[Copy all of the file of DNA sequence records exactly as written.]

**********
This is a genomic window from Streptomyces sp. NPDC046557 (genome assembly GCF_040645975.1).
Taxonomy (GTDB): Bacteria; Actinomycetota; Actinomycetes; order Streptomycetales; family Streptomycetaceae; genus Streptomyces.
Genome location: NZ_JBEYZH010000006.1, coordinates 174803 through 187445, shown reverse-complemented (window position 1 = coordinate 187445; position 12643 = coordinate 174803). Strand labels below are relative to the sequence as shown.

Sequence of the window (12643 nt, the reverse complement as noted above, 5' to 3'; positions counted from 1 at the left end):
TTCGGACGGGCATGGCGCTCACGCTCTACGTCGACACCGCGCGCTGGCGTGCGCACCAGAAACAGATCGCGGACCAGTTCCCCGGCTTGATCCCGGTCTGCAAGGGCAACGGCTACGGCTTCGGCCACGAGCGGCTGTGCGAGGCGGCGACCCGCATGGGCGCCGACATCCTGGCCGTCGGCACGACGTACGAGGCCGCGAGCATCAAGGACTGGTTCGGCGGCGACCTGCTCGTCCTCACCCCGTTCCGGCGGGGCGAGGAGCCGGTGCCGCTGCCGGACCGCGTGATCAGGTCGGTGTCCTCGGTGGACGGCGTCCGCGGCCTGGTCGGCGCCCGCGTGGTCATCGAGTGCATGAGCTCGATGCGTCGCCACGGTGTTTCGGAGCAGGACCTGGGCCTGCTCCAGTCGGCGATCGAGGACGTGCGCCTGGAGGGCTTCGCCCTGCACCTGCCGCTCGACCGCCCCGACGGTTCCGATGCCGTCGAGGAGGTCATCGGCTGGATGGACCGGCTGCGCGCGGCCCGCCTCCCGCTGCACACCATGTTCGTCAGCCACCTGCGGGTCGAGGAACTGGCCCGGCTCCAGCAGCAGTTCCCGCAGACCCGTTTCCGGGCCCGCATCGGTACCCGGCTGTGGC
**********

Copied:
This is a genomic window from Streptomyces sp. NPDC046557 (genome assembly GCF_040645975.1).
Taxonomy (GTDB): Bacteria; Actinomycetota; Actinomycetes; order Streptomycetales; family Streptomycetaceae; genus Streptomyces.
Genome location: NZ_JBEYZH010000006.1, coordinates 174803 through 187445, shown reverse-complemented (window position 1 = coordinate 187445; position 12643 = coordinate 174803). Strand labels below are relative to the sequence as shown.

Sequence of the window (12643 nt, the reverse complement as noted above, 5' to 3'; positions counted from 1 at the left end):
TTCGGACGGGCATGGCGCTCACGCTCTACGTCGACACCGCGCGCTGGCGTGCGCACCAGAAACAGATCGCGGACCAGTTCCCCGGCTTGATCCCGGTCTGCAAGGGCAACGGCTACGGCTTCGGCCACGAGCGGCTGTGCGAGGCGGCGACCCGCATGGGCGCCGACATCCTGGCCGTCGGCACGACGTACGAGGCCGCGAGCATCAAGGACTGGTTCGGCGGCGACCTGCTCGTCCTCACCCCGTTCCGGCGGGGCGAGGAGCCGGTGCCGCTGCCGGACCGCGTGATCAGGTCGGTGTCCTCGGTGGACGGCGTCCGCGGCCTGGTCGGCGCCCGCGTGGTCATCGAGTGCATGAGCTCGATGCGTCGCCACGGTGTTTCGGAGCAGGACCTGGGCCTGCTCCAGTCGGCGATCGAGGACGTGCGCCTGGAGGGCTTCGCCCTGCACCTGCCGCTCGACCGCCCCGACGGTTCCGATGCCGTCGAGGAGGTCATCGGCTGGATGGACCGGCTGCGCGCGGCCCGCCTCCCGCTGCACACCATGTTCGTCAGCCACCTGCGGGTCGAGGAACTGGCCCGGCTCCAGCAGCAGTTCCCGCAGACCCGTTTCCGGGCCCGCATCGGTACCCGGCTGTGGC